A significant factor which affects the accuracy of the measured overlay is referred to as “tool-induced shift” or TIS which depends on the optical aberrations present in the optical column of the metrology tool. TIS generally causes the measured overlay to shift and results in the measured overlay differing from the “real” overlay value. TIS is also target dependent and some targets will have a greater or lesser overlay shift on the same metrology tool.

One goal in overlay metrology is to reduce the amount of TIS present in the measured overlay value. One technique includes searching for a focus position on the metrology tool which results in the best (or lowest) TIS. Although this technique works well to reduce TIS, it has several disadvantages. Changing the measurement focus position also affects the TIS corrected overlay value. Since each metrology tool requires a different optimal focus position, the effect on the overlay cannot be readily ascertained and subtracted from the overlay result across various metrology tools. Additionally, a small adjustment of the focus position can cause a significant reduction in the image contrast and adversely affect the measurement precision.

In view of the foregoing, there is a need for improved mechanisms for reducing TIS during overlay metrology. Additionally, reducing the TIS during overlay metrology without changing the measurement focus position is also desirable.

SUMMARY OF THE INVENTION

Accordingly, apparatus and methods for obtaining a minimum tool-induced shift (TIS) during an overlay metrology procedure are provided. In a specific embodiment, a method of determining overlay or misalignment error on a target is disclosed. For a predefined number of positions of a target within a field of view (FOV) of a metrology tool, the following operations are performed: (i) determining a tool-induced shift (TIS) parameter value for each predefined position of the target within the FOV based on at least one overlay measurement obtained from the target at the each position (for example, based on overlay measured at 0 and 180 degrees of wafer orientation) and (ii) determining a minimum TIS parameter value and its corresponding FOV position from the plurality of determined TIS parameters values at the predefined positions of the target within the FOV. The FOV position of the minimum TIS may then be defined as an appropriate position for the actual overlay measurement and the value of minimum TIS may then be used for overlay correction.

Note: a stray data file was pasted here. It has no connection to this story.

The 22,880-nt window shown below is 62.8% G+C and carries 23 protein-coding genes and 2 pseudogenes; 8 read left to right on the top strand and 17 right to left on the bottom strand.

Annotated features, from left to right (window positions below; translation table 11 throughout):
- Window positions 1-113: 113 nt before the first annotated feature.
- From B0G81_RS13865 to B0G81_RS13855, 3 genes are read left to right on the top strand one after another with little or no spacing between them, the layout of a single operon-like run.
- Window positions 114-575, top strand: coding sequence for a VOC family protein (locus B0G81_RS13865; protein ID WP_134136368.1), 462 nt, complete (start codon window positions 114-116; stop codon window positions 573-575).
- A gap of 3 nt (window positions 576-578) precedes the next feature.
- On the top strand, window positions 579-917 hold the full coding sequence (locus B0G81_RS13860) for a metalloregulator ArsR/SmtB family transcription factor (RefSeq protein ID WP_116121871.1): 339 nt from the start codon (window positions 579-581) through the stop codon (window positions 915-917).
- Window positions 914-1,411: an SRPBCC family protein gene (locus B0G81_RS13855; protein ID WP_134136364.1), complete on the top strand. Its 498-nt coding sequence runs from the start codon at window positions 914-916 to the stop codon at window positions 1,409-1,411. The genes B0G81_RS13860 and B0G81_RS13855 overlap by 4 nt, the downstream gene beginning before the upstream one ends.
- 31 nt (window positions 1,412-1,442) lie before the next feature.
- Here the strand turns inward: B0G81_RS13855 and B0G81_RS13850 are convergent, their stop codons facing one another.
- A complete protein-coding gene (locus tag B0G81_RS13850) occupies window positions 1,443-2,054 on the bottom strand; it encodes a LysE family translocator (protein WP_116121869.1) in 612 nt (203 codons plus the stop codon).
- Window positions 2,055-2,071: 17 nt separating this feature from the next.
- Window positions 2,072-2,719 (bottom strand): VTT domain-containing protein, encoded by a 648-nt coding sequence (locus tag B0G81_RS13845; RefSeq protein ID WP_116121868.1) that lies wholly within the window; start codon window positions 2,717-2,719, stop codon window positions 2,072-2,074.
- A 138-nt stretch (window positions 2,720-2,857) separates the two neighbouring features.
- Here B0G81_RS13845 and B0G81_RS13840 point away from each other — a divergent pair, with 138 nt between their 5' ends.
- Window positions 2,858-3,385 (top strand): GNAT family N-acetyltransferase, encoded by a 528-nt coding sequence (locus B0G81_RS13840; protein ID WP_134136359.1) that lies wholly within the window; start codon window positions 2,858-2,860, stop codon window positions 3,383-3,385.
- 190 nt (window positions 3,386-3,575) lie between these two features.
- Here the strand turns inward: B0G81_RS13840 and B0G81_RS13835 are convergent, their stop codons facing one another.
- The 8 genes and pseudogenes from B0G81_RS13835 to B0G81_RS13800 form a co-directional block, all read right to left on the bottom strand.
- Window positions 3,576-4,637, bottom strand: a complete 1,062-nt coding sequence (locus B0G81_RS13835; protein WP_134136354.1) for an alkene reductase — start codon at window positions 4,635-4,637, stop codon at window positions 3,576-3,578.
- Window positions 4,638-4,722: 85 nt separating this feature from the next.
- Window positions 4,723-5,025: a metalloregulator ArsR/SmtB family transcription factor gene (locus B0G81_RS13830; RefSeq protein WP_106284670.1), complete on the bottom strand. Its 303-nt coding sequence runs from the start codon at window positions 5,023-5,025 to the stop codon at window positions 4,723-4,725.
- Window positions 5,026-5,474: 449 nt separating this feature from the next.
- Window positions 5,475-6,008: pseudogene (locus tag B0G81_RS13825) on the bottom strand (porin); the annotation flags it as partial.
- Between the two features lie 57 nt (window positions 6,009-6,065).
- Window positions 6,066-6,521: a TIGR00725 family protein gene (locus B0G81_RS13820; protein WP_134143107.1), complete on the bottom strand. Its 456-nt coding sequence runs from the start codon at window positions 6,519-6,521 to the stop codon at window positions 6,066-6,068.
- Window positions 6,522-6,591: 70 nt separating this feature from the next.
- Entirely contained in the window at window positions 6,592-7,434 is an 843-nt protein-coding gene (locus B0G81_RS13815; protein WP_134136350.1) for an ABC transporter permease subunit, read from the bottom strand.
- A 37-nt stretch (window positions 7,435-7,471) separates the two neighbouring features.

In a specific embodiment, the TIS parameter for each predefined position is determined by calculating an average of an overlay measurement of the target in a first orientation and an overlay measurement in a second orientation. The second orientation is 180 degrees from the first orientation. The actual overlay is then determined by subtracting the minimum TIS parameter from the overlay measurement of either the first or second orientation obtained at the position corresponding to the minimum TIS parameter.

In a further embodiment, the target is moved within the field to the predefined number of positions by moving a stage holding the target relative to an optical column of the metrology tool, wherein the movement of the stage is constrained to a plane that is perpendicular to the optical column with no vertical movement in a direction perpendicular to the plane being performed by the stage or the optical column. In another embodiment, a target is located at each predefined position and the TIS parameter for each predefined position is determined without moving the targets relative to an optical column of the metrology tool.